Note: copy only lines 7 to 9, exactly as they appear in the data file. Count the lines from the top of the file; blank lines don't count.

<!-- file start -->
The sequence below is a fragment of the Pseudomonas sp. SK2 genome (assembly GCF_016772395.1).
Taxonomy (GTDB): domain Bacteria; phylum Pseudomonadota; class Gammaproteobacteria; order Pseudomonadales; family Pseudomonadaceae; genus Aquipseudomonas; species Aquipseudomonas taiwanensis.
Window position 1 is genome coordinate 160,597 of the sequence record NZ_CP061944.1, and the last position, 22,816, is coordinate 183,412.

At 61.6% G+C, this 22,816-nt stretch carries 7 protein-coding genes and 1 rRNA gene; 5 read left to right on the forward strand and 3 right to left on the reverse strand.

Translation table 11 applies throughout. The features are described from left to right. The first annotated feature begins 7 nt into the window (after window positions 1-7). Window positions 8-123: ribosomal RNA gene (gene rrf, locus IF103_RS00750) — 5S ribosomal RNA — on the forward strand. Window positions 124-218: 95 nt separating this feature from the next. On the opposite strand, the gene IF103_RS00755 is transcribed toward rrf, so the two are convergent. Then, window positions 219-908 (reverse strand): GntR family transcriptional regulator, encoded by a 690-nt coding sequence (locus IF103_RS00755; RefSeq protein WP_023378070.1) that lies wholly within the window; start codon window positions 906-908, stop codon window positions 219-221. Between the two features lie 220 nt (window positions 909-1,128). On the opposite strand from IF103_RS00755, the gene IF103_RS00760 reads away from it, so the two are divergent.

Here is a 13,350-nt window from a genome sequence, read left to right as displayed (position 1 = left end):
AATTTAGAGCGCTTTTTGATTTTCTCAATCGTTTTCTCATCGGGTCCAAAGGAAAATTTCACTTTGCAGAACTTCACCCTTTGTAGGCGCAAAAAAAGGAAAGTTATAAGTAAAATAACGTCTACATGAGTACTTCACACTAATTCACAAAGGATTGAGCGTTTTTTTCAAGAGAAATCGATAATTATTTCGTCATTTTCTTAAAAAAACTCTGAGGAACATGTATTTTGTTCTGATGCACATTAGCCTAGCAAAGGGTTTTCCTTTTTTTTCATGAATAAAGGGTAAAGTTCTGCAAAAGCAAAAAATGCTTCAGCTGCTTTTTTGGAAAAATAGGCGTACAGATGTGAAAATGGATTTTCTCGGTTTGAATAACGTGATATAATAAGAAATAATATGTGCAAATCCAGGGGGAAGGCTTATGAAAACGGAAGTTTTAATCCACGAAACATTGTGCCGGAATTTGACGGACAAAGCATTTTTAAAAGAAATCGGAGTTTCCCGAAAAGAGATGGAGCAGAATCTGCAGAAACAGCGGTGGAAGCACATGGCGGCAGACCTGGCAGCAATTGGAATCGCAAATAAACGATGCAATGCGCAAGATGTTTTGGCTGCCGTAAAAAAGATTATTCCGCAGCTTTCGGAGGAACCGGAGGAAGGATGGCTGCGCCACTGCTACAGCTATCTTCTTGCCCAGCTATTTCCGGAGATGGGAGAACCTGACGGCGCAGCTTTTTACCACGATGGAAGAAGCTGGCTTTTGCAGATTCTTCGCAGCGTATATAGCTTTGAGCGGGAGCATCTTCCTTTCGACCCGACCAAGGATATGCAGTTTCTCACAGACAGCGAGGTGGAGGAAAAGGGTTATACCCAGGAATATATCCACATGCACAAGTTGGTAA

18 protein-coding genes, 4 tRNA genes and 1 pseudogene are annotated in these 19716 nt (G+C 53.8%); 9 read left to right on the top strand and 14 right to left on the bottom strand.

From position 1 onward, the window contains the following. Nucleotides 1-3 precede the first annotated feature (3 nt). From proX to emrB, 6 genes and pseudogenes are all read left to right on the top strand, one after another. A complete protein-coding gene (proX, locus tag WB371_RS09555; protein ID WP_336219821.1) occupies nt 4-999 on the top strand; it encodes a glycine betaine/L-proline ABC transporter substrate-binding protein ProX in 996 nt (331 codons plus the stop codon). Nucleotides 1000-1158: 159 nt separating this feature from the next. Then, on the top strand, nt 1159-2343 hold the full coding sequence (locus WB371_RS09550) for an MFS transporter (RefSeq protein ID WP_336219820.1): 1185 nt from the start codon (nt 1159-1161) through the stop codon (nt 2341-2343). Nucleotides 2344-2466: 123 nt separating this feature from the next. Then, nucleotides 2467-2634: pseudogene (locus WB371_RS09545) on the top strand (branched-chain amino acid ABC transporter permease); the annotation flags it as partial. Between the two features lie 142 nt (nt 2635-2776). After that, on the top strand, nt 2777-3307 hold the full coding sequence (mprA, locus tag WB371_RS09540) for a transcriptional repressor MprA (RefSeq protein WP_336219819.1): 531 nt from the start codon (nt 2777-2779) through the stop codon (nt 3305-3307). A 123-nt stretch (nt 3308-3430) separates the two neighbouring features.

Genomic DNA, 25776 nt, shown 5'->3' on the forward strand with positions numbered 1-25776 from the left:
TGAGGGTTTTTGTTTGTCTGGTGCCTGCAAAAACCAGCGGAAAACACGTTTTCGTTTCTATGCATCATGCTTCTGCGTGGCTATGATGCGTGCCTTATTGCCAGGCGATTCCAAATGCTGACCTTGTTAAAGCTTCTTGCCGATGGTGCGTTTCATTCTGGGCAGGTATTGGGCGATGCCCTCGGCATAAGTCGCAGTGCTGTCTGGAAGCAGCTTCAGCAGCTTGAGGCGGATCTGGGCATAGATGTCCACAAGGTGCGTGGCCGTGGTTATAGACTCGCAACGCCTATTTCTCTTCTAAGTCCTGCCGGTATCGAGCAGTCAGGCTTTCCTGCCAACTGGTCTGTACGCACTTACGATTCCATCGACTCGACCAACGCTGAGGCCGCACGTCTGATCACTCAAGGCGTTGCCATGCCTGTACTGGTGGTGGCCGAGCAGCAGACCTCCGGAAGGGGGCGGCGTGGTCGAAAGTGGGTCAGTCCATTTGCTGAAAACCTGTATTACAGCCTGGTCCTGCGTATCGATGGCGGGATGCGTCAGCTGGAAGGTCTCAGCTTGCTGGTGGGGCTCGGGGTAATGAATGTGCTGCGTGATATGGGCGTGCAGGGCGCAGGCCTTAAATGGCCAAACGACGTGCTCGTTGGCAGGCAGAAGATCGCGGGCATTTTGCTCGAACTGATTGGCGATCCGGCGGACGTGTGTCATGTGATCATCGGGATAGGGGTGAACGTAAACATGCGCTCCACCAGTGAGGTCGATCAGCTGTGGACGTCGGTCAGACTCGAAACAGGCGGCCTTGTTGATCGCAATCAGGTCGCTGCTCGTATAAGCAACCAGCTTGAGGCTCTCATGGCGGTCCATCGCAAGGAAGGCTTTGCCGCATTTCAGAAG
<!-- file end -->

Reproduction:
AATTTAGAGCGCTTTTTGATTTTCTCAATCGTTTTCTCATCGGGTCCAAAGGAAAATTTCACTTTGCAGAACTTCACCCTTTGTAGGCGCAAAAAAAGGAAAGTTATAAGTAAAATAACGTCTACATGAGTACTTCACACTAATTCACAAAGGATTGAGCGTTTTTTTCAAGAGAAATCGATAATTATTTCGTCATTTTCTTAAAAAAACTCTGAGGAACATGTATTTTGTTCTGATGCACATTAGCCTAGCAAAGGGTTTTCCTTTTTTTTCATGAATAAAGGGTAAAGTTCTGCAAAAGCAAAAAATGCTTCAGCTGCTTTTTTGGAAAAATAGGCGTACAGATGTGAAAATGGATTTTCTCGGTTTGAATAACGTGATATAATAAGAAATAATATGTGCAAATCCAGGGGGAAGGCTTATGAAAACGGAAGTTTTAATCCACGAAACATTGTGCCGGAATTTGACGGACAAAGCATTTTTAAAAGAAATCGGAGTTTCCCGAAAAGAGATGGAGCAGAATCTGCAGAAACAGCGGTGGAAGCACATGGCGGCAGACCTGGCAGCAATTGGAATCGCAAATAAACGATGCAATGCGCAAGATGTTTTGGCTGCCGTAAAAAAGATTATTCCGCAGCTTTCGGAGGAACCGGAGGAAGGATGGCTGCGCCACTGCTACAGCTATCTTCTTGCCCAGCTATTTCCGGAGATGGGAGAACCTGACGGCGCAGCTTTTTACCACGATGGAAGAAGCTGGCTTTTGCAGATTCTTCGCAGCGTATATAGCTTTGAGCGGGAGCATCTTCCTTTCGACCCGACCAAGGATATGCAGTTTCTCACAGACAGCGAGGTGGAGGAAAAGGGTTATACCCAGGAATATATCCACATGCACAAGTTGGTAA

18 protein-coding genes, 4 tRNA genes and 1 pseudogene are annotated in these 19716 nt (G+C 53.8%); 9 read left to right on the top strand and 14 right to left on the bottom strand.

From position 1 onward, the window contains the following. Nucleotides 1-3 precede the first annotated feature (3 nt). From proX to emrB, 6 genes and pseudogenes are all read left to right on the top strand, one after another. A complete protein-coding gene (proX, locus tag WB371_RS09555; protein ID WP_336219821.1) occupies nt 4-999 on the top strand; it encodes a glycine betaine/L-proline ABC transporter substrate-binding protein ProX in 996 nt (331 codons plus the stop codon). Nucleotides 1000-1158: 159 nt separating this feature from the next. Then, on the top strand, nt 1159-2343 hold the full coding sequence (locus WB371_RS09550) for an MFS transporter (RefSeq protein ID WP_336219820.1): 1185 nt from the start codon (nt 1159-1161) through the stop codon (nt 2341-2343). Nucleotides 2344-2466: 123 nt separating this feature from the next. Then, nucleotides 2467-2634: pseudogene (locus WB371_RS09545) on the top strand (branched-chain amino acid ABC transporter permease); the annotation flags it as partial. Between the two features lie 142 nt (nt 2635-2776). After that, on the top strand, nt 2777-3307 hold the full coding sequence (mprA, locus tag WB371_RS09540) for a transcriptional repressor MprA (RefSeq protein WP_336219819.1): 531 nt from the start codon (nt 2777-2779) through the stop codon (nt 3305-3307). A 123-nt stretch (nt 3308-3430) separates the two neighbouring features.